The authors assessed seasonal changes on 29 beaches along approximately 2,000 kilometers (1,243 miles) of the U.S. West Coast. Surveying the beaches included making 3-D surface maps and cross-shore profiles using aerial lidar (light detection and ranging), GPS topographic surveys, and direct measurements of sand levels, combined with wave and water level data at each beach, collectively spanning 1997-2016. Winter beach erosion or the removal and loss of sand from the beach is a normal seasonal process, but the extent of erosion can be more severe during El Niño events than in other years.
Gallien, who combines field observations and numerical analysis in her research on coastal hazards, was responsible for collecting and analyzing erosion data from Southern California sites. The full report, “Extreme oceanographic forcing and coastal response due to the 2015-16 El Niño,” was published online in Nature Communications.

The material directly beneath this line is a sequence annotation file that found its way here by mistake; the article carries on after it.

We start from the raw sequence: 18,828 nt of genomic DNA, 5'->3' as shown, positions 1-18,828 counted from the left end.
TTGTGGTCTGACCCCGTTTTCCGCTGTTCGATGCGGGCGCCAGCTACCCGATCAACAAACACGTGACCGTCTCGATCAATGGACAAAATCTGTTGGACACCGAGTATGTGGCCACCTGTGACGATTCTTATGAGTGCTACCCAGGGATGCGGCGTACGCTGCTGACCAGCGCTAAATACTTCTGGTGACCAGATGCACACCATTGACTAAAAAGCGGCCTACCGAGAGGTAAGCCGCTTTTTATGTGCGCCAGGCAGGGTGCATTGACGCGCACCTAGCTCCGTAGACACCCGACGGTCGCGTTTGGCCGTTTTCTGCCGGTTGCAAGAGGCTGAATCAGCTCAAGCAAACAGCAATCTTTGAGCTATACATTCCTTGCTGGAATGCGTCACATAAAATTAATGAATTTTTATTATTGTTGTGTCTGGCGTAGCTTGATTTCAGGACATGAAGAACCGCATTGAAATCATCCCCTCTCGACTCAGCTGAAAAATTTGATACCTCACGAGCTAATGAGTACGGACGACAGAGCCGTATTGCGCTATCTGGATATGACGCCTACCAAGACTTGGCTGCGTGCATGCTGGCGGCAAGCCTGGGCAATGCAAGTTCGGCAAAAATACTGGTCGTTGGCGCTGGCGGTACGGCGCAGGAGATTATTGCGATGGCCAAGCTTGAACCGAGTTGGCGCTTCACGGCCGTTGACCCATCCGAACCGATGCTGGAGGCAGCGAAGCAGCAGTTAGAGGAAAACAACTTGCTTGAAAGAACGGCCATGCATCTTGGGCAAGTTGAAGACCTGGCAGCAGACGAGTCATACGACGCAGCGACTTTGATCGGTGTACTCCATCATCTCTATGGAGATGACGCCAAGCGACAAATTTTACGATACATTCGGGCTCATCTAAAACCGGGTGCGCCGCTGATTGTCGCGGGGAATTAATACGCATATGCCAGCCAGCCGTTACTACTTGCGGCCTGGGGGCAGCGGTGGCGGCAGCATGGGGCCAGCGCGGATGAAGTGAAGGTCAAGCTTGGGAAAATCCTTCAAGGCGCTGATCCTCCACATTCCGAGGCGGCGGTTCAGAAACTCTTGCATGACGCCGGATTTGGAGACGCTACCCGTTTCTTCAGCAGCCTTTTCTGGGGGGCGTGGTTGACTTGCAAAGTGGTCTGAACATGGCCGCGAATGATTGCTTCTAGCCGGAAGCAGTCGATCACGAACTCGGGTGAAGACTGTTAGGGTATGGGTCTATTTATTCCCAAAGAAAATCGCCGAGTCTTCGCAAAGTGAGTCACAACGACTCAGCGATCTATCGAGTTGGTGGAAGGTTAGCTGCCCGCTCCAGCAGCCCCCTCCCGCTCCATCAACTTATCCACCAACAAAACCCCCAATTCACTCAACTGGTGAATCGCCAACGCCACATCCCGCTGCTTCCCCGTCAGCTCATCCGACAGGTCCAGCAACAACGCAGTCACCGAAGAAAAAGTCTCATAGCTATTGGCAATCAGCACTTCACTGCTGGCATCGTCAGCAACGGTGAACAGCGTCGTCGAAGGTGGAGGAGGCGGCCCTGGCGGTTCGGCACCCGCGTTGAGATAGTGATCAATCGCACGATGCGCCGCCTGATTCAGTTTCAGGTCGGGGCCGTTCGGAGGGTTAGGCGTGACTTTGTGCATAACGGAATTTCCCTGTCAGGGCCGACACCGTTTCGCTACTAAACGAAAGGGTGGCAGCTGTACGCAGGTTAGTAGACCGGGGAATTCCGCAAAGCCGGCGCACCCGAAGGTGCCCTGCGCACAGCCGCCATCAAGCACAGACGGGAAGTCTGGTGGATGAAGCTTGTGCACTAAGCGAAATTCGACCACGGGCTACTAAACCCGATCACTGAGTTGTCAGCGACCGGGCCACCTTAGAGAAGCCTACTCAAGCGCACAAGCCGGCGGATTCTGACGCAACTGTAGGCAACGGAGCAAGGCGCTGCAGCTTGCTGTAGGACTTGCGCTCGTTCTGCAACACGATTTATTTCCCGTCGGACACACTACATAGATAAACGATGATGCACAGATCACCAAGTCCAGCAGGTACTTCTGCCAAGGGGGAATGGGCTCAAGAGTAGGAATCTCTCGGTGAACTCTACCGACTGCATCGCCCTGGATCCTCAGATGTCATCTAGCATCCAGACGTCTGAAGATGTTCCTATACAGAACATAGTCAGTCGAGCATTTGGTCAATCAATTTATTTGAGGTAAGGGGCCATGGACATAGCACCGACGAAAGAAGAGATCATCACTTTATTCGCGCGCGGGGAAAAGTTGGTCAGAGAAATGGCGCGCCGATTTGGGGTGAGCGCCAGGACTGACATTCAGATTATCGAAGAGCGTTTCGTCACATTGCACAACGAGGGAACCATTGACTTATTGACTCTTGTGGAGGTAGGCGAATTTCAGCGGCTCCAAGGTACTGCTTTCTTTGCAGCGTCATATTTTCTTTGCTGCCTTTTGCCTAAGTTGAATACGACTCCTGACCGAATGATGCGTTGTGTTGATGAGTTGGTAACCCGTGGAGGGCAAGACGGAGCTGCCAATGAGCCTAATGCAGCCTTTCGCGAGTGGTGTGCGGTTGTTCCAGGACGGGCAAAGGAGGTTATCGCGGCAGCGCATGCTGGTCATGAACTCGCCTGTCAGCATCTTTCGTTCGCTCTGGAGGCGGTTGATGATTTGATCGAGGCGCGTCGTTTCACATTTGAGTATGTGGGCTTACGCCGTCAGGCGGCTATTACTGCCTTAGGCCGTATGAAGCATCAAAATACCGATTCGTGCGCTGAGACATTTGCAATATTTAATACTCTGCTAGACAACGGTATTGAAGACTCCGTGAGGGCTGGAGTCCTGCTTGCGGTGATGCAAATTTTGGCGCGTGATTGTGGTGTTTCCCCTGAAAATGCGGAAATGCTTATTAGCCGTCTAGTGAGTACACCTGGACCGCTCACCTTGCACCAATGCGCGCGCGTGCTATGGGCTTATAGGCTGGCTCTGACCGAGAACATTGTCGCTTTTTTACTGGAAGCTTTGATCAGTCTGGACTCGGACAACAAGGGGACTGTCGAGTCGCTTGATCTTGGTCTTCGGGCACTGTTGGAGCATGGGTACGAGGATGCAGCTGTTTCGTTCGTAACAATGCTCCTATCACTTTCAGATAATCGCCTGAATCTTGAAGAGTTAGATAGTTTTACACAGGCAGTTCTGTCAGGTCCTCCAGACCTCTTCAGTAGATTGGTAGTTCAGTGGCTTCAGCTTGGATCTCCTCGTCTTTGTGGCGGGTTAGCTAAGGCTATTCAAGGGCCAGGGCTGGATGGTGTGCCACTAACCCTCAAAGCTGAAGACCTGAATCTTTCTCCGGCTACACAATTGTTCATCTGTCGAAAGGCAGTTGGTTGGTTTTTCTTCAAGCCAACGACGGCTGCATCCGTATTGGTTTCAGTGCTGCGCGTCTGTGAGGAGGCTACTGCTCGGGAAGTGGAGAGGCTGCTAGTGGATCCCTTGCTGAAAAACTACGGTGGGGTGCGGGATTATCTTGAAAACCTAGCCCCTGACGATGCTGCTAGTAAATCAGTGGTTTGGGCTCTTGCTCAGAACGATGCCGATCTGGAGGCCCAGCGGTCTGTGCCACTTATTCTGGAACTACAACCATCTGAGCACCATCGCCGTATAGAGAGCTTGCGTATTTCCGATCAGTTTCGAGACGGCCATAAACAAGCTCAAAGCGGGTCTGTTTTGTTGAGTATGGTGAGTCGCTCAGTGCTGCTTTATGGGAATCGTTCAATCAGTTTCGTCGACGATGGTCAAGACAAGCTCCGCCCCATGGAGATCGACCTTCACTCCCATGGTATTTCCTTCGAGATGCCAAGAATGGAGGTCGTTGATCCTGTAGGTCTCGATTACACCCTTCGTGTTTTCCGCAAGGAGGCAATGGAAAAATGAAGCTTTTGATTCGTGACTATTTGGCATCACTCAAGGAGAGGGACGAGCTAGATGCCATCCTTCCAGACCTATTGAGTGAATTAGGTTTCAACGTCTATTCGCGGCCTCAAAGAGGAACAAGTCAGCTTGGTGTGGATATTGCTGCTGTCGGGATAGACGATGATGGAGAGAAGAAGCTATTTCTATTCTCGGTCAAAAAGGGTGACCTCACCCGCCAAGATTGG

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Image credit: Christine Hegermiller, U.S. Geological Survey. Public domain.